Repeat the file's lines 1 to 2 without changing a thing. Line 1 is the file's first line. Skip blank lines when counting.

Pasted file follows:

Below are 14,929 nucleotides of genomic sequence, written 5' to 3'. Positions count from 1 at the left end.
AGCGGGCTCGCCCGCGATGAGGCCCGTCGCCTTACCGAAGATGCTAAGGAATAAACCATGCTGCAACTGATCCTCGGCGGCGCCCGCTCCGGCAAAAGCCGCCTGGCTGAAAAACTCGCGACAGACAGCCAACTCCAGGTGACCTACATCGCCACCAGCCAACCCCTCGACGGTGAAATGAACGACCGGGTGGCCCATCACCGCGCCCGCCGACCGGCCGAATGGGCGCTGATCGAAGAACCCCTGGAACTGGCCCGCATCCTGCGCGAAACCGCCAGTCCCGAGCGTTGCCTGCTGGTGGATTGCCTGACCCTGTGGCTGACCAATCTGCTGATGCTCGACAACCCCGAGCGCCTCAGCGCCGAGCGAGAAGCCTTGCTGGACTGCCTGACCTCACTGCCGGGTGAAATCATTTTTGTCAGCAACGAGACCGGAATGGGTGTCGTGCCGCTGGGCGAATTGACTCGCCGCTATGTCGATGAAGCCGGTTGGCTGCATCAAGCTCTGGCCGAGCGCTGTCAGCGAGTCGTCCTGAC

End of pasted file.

Below are 14,929 nucleotides of genomic sequence, written 5' to 3'. Positions count from 1 at the left end.
AGCGGGCTCGCCCGCGATGAGGCCCGTCGCCTTACCGAAGATGCTAAGGAATAAACCATGCTGCAACTGATCCTCGGCGGCGCCCGCTCCGGCAAAAGCCGCCTGGCTGAAAAACTCGCGACAGACAGCCAACTCCAGGTGACCTACATCGCCACCAGCCAACCCCTCGACGGTGAAATGAACGACCGGGTGGCCCATCACCGCGCCCGCCGACCGGCCGAATGGGCGCTGATCGAAGAACCCCTGGAACTGGCCCGCATCCTGCGCGAAACCGCCAGTCCCGAGCGTTGCCTGCTGGTGGATTGCCTGACCCTGTGGCTGACCAATCTGCTGATGCTCGACAACCCCGAGCGCCTCAGCGCCGAGCGAGAAGCCTTGCTGGACTGCCTGACCTCACTGCCGGGTGAAATCATTTTTGTCAGCAACGAGACCGGAATGGGTGTCGTGCCGCTGGGCGAATTGACTCGCCGCTATGTCGATGAAGCCGGTTGGCTGCATCAAGCTCTGGCCGAGCGCTGTCAGCGAGTCGTCCTGAC